The Janey Program in Latin American Studies Presents 2015 Fall Lecture Series – Daniel M. Goldstein on “Securitized Immigration and the Electronic Surveillance of Workers in the U.S.”

The border surrounding the territory of the United States has been interiorized. As efforts intensify to police immigration in the name of creating “Secure Communities” (until recently a centerpiece of the Obama administration’s immigration policy), the locus of securitization has become the spaces within national borders, including states and local municipalities. The workplace, too, has been transformed into a site of immigration enforcement through the use of an electronic program called “E-Verify,” a system that identifies those eligible to work legally in the United States. With this technology, immigration enforcement deputizes private sector employers as immigration police while it attempts to exclude the undocumented from the workforce. This invisible policing generates fear intended to penetrate immigrant subjectivities and produce passive enforcement, or “self-deportation” – supporters of E-Verify hope that immigrants themselves will decide to remove their unwanted and undocumented bodies from U.S. national space. This talk examines this technology, its many flaws, and the effects it produces among undocumented Latin American workers in central New Jersey, who now face new threats to their livelihoods and new paths to deportation.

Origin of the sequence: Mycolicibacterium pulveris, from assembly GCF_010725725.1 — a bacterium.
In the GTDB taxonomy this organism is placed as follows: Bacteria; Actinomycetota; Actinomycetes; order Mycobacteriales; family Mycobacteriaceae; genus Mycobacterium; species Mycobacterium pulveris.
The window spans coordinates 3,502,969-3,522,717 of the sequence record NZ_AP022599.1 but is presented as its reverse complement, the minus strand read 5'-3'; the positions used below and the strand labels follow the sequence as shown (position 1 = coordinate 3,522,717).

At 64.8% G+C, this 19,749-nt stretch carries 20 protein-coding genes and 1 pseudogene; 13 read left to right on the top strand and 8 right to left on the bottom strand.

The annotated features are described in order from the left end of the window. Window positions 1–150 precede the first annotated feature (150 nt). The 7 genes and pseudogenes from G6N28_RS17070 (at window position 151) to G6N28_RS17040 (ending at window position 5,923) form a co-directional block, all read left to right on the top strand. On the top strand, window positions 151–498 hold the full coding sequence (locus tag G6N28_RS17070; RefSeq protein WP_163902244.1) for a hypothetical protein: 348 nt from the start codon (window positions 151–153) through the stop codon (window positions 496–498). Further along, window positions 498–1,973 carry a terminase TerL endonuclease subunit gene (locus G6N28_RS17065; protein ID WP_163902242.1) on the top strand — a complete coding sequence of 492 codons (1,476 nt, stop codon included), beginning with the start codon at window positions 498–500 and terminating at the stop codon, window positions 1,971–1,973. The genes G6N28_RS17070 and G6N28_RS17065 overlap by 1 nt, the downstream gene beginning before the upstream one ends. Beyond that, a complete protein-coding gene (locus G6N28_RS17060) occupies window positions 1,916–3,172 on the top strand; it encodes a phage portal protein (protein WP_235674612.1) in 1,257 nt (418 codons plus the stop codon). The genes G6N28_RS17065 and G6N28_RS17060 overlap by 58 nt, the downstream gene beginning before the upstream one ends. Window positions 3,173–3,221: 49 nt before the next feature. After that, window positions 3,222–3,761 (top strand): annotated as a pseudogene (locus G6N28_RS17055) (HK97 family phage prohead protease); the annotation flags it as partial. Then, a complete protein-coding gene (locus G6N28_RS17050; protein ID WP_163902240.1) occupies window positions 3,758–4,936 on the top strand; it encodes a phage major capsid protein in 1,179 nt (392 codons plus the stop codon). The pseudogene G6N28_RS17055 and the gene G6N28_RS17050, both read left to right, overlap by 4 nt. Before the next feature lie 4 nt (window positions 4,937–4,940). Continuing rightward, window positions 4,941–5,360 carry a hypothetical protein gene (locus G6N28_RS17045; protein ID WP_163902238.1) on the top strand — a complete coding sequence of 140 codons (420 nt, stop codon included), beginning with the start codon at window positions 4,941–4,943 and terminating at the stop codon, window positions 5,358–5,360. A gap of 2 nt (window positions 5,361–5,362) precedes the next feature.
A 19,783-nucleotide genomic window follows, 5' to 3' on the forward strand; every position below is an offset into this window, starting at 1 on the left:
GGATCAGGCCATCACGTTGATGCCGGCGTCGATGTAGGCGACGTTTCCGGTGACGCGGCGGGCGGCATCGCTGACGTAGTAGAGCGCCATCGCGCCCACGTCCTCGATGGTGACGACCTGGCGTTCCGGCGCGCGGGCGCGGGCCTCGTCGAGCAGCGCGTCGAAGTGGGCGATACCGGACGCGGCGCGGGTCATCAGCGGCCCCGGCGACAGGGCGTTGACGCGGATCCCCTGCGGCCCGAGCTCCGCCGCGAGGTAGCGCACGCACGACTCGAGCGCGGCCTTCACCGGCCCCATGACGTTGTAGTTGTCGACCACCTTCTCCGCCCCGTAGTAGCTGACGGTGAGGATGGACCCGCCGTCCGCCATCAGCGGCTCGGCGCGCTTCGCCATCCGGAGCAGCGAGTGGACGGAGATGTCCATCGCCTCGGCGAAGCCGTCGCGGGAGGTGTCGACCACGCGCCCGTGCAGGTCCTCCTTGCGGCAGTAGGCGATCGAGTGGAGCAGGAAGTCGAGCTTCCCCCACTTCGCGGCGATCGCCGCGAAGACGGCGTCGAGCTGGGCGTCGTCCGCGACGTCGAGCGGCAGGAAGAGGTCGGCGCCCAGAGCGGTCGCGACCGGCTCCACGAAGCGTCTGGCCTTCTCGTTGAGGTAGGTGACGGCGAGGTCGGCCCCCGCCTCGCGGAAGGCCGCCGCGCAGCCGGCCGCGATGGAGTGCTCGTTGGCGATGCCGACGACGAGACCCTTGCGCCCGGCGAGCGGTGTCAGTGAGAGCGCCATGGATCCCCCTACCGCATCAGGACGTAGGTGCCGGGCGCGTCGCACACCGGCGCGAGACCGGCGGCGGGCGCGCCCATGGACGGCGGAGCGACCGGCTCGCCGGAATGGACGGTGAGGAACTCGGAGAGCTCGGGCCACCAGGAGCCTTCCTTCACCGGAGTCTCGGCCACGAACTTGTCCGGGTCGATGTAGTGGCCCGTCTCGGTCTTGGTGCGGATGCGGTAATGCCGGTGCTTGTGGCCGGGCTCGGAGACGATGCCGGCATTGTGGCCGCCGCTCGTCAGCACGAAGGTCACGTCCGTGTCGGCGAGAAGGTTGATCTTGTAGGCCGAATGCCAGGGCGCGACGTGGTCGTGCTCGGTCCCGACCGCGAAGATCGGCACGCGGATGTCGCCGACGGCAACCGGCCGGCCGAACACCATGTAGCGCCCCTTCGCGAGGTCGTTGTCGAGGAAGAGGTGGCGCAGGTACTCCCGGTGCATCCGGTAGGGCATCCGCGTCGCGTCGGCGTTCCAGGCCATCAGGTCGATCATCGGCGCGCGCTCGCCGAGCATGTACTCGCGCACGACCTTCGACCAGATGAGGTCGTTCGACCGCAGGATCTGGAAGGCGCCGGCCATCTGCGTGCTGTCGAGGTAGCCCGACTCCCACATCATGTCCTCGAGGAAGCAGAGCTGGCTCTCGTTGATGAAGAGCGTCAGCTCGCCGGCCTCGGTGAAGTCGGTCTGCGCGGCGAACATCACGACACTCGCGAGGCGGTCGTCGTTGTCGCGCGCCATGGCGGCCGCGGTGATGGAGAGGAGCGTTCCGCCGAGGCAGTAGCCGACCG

The talk will take place on Tuesday, October 15th from 4 – 6pm in the Wolff Conference Room (1103), in the 6 E 16th street building.

Daniel M. Goldstein is Professor of Anthropology at Rutgers University. He studies the global meanings and practices of security, democracy, and human rights. He is concerned with questions of law, violence, and social justice for marginalized urban people in Latin America and the United States. His first book was an ethnography titled The Spectacular City: Violence and Performance in Urban Bolivia, published by Duke University Press in 2004. This was followed in 2010 by a collection titled Violent Democracies in Latin America (co-edited with Desmond Arias) and in 2012 by a second ethnography, titled Outlawed: Between Security and Rights in a Bolivian City, both from Duke University Press.

 

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